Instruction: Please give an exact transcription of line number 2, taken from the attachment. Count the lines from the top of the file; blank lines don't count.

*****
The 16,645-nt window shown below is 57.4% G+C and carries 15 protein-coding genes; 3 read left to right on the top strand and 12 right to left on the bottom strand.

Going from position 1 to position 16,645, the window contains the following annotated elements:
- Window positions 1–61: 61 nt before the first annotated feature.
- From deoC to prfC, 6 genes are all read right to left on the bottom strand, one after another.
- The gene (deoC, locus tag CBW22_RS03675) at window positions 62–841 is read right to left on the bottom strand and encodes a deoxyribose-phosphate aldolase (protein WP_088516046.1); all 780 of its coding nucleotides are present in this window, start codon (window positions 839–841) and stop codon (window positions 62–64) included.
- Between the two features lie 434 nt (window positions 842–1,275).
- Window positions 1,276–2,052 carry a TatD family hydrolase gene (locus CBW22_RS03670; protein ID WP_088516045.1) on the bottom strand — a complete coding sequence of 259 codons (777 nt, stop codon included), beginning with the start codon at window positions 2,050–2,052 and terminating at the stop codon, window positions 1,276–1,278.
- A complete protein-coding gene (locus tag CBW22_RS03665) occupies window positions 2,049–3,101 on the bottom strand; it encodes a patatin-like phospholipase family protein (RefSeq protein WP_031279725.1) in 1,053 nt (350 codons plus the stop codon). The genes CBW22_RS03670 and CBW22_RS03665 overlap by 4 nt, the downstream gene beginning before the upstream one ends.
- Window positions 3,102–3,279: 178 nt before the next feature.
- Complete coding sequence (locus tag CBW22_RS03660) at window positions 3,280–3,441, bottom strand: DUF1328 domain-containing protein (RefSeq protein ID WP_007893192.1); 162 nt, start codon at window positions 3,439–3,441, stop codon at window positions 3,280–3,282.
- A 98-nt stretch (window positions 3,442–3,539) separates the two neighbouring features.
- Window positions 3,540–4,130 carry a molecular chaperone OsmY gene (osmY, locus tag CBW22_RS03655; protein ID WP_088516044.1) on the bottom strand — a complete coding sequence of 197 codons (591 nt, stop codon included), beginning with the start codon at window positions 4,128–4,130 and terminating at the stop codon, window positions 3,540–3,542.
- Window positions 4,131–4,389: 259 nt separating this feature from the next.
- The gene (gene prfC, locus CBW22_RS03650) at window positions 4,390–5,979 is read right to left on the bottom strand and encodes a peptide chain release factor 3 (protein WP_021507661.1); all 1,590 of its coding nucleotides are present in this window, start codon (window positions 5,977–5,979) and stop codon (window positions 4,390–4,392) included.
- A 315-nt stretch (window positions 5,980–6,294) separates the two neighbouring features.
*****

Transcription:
Going from position 1 to position 16,645, the window contains the following annotated elements: